“It’s great to see people come out here and ride it, and see how much fun they’re having,” Brown said. “One of the most important things is to see kids here and get them involved.”
Several intermediate and high school mountain bikers attended as part of the Cabarrus Cog Crushers, a local mountain biking group that includes students from the area. Tanner, a youngster from the Cabarrus Cog Crushers, said his favorite sport was mountain biking. The group has been an integral part of creating the tracks, said Matt Hartman, president of the Central Carolina Cycling Club.
Hartman joined the trail project years ago and offered to the club to become a source of volunteers to help map out the trail. Since then, he said, about 50 volunteers have worked intermittently for two years.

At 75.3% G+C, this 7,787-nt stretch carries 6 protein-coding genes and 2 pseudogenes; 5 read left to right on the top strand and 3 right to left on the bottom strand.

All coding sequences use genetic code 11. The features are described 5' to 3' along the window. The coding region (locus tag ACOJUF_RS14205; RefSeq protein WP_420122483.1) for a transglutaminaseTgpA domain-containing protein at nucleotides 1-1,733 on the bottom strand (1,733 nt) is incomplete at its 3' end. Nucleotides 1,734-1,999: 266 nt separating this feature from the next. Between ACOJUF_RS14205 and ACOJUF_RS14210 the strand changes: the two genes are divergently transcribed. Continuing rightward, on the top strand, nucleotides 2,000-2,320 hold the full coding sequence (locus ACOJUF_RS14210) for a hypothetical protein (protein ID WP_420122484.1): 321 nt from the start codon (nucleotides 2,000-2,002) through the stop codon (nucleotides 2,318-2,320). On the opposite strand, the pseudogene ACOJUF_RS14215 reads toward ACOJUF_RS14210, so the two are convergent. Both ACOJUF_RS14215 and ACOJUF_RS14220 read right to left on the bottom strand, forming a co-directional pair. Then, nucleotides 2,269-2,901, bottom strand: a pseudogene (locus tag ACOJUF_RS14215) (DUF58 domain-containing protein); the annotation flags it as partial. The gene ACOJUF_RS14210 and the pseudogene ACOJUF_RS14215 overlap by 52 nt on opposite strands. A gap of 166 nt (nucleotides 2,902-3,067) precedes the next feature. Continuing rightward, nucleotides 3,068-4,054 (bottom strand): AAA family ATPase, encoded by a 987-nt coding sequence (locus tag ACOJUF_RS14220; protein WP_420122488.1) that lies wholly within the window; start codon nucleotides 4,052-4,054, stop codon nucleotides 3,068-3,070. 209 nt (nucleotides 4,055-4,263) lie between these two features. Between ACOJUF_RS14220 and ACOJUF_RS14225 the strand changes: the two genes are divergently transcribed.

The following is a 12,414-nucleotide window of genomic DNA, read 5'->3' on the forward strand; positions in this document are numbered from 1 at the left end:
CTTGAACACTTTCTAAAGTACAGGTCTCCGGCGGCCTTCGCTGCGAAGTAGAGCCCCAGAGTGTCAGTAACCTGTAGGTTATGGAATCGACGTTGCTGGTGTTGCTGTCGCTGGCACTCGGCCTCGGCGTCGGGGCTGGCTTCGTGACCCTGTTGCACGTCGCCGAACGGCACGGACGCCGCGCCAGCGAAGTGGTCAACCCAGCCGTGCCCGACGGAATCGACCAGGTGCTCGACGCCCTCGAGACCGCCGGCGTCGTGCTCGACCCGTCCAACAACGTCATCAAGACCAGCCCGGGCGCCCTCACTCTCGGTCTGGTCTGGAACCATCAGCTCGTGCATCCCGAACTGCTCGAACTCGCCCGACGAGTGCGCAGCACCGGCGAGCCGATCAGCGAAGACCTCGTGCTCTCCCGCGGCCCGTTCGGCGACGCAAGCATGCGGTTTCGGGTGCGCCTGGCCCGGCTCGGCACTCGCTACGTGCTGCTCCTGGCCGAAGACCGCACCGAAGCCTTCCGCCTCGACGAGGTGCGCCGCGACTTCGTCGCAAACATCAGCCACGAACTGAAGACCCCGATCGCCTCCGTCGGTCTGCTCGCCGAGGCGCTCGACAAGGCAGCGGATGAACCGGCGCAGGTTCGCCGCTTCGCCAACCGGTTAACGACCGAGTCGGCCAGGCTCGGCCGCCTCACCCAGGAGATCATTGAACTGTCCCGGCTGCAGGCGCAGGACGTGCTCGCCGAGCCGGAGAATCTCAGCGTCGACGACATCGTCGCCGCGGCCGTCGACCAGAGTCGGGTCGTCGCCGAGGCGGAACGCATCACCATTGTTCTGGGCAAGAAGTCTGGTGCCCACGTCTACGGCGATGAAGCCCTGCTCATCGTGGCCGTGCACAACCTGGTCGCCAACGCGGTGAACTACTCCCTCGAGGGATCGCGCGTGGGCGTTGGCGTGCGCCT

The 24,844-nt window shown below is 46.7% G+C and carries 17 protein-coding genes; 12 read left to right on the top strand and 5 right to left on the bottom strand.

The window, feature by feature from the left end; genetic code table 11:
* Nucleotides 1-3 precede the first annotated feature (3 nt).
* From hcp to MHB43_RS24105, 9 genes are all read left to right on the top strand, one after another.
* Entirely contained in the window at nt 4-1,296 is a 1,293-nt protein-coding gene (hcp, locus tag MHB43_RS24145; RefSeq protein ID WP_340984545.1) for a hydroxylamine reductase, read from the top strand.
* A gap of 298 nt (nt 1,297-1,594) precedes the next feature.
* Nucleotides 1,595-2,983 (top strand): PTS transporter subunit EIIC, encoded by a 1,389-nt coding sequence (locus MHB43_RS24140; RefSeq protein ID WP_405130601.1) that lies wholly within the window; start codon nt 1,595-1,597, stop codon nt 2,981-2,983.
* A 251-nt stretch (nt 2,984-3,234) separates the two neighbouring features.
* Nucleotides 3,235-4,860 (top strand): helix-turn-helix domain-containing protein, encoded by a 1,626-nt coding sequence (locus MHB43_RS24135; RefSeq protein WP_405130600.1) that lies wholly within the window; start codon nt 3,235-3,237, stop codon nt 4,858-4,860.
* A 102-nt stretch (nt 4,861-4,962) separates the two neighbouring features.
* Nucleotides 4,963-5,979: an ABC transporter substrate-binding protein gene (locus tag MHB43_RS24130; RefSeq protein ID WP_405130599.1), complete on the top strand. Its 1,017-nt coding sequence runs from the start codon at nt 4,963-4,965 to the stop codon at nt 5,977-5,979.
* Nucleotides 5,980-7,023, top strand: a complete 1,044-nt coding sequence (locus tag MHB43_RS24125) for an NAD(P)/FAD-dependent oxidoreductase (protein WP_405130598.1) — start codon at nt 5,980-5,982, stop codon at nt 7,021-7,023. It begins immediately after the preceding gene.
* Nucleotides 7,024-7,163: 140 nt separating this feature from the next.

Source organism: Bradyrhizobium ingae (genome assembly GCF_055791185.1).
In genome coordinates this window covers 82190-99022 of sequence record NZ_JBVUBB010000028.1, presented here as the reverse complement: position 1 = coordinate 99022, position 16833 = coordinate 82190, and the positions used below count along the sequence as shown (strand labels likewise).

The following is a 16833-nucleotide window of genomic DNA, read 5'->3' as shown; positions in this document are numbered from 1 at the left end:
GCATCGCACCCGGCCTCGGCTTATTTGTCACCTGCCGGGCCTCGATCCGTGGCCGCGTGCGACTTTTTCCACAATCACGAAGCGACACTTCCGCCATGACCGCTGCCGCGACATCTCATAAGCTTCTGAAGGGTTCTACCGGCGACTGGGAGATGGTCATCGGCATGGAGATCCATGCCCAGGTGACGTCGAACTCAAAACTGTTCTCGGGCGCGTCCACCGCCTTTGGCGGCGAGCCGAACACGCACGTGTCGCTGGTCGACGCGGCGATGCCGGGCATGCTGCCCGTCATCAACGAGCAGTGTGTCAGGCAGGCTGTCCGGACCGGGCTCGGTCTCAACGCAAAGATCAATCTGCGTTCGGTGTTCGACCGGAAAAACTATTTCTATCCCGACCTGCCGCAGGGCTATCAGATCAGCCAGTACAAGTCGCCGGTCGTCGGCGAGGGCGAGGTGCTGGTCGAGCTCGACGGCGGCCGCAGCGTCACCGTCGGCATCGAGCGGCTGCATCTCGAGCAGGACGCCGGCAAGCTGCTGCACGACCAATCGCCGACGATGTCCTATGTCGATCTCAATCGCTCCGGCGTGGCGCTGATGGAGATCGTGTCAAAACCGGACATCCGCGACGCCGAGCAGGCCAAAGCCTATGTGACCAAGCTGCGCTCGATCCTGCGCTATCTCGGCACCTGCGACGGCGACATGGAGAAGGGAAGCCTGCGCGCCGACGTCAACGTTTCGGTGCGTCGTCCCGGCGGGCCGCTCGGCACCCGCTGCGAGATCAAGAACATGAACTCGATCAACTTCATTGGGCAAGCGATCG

“Axes, shovels, blood, sweat and tears,” Hartman said. “We did what we had to do to make this thing successful.”
Hartman also contributed several hours of trail work, particularly during the pandemic.
“It was my COVID project,” Hartman said. “It was my isolation. I could come here, train here three or four hours a night, then come back and socialize and do whatever I needed and stay safe.”
As mountain biking groups came out in droves for the opening, Council member King said the community had also asked for amenities like the trail.